A new bill is stirring up controversy and has some Texoman's up in arms. House Bill 1189 will allow law enforcement to immediately seize any firearm, in the possession of a person in a mental health crisis.
"I'm curious by what they exactly mean by mental. And who determines that, is it police on the scene? Does it have to go before a judge? I mean that is a good question," said one man at the park.
The Bill also outlines a procedure for the person to get their gun back, and the circumstances that would prevent them from being able to do so.
"It's probably drastic for some other people that really love guns and all of that stuff. But, I think they're really doing it just to help us," one woman said, while enjoying the afternoon with her family.
"I would like more protection. I don't want just anyone having a gun you know, that's just kind of scary," said the man.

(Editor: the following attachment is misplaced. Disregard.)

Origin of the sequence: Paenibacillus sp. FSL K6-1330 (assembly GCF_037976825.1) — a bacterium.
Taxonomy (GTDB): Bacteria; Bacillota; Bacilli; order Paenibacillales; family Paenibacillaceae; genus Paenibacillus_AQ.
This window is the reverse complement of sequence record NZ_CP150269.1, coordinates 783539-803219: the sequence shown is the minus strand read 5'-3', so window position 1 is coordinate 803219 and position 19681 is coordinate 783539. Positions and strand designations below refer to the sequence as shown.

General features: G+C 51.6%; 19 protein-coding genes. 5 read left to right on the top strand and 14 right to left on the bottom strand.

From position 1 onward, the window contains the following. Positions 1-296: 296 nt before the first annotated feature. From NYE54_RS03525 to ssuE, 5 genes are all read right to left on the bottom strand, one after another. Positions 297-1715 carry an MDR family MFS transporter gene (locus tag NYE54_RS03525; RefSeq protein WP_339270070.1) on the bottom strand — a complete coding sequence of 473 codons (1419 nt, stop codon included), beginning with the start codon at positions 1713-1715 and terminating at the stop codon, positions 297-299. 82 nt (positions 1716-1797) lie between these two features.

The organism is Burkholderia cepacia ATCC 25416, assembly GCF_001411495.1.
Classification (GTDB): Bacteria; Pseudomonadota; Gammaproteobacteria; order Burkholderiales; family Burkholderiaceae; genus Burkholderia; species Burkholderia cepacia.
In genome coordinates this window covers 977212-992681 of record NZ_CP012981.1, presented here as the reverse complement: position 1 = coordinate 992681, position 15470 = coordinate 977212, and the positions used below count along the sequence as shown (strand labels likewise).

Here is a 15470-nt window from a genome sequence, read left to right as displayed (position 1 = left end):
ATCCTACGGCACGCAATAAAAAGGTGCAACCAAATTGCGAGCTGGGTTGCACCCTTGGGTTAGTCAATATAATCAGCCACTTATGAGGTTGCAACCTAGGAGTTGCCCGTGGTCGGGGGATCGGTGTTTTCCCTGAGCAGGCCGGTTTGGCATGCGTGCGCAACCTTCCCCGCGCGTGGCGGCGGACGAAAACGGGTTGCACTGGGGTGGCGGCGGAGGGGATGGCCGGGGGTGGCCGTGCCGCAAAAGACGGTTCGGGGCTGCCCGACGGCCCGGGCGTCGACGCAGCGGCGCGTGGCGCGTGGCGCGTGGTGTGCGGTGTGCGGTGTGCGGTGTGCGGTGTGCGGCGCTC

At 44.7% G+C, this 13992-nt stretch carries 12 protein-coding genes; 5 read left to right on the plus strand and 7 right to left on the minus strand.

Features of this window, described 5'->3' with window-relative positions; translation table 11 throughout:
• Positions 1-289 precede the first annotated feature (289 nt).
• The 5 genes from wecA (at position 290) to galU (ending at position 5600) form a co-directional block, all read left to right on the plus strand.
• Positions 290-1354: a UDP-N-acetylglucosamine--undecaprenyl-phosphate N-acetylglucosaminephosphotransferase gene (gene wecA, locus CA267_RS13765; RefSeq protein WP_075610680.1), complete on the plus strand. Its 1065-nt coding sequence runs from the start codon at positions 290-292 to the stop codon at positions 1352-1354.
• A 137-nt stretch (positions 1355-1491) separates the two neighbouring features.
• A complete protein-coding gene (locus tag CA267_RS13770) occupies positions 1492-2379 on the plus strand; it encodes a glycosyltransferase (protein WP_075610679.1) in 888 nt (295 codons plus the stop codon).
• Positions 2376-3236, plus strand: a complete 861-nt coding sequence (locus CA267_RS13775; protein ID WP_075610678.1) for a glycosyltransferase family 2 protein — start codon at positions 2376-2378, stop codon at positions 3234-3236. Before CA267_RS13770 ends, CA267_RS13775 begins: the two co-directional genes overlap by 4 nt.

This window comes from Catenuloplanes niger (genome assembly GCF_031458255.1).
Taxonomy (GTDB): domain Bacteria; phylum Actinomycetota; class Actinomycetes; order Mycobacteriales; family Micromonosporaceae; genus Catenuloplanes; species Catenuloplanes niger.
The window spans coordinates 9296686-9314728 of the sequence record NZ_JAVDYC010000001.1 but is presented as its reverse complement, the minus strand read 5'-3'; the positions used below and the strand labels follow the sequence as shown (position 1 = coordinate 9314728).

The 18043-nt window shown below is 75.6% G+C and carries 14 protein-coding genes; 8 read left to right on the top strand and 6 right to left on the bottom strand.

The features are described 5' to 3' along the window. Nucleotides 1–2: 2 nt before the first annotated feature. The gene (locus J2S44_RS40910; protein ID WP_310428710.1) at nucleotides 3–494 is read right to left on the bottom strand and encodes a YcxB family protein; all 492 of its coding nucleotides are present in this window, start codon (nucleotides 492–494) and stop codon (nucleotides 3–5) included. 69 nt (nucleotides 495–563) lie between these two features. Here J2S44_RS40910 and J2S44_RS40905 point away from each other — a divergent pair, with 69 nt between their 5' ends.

Texas State Representative James Frank says the bill is important because, it makes state law consistent with federal law, as to how a person who's gun has been removed, gets it back.
"This doesn't give the state any more authority to take the gun away. This simply directs when the gun can be given back. And essentially you'd have to have doctor's clearance or the medical communities clearance to get that gun back," said Representative Frank.
The general feeling of some Texoman's about the mental health crisis was, safety first. If law enforcement determines a person with a gun to be unstable, it's best to take it away and give them time to get themselves together.
"You know, if they truly find someone who is not meeting the criteria of a sane person, then I think it's a good thing," said the man.
"I think in a way it would be more comfortable for everybody," said the woman.
Texas legislators feel that this is not an infringement on Texan's right to bear arms because, the bill only applies to firearms found in a person's possession, at the time they were taken into custody.
The Bill passed in the State House 145-1. And, it passed unanimously in the State Senate with a vote of 28-0. The measure will now head to Governor Rick Perry's desk.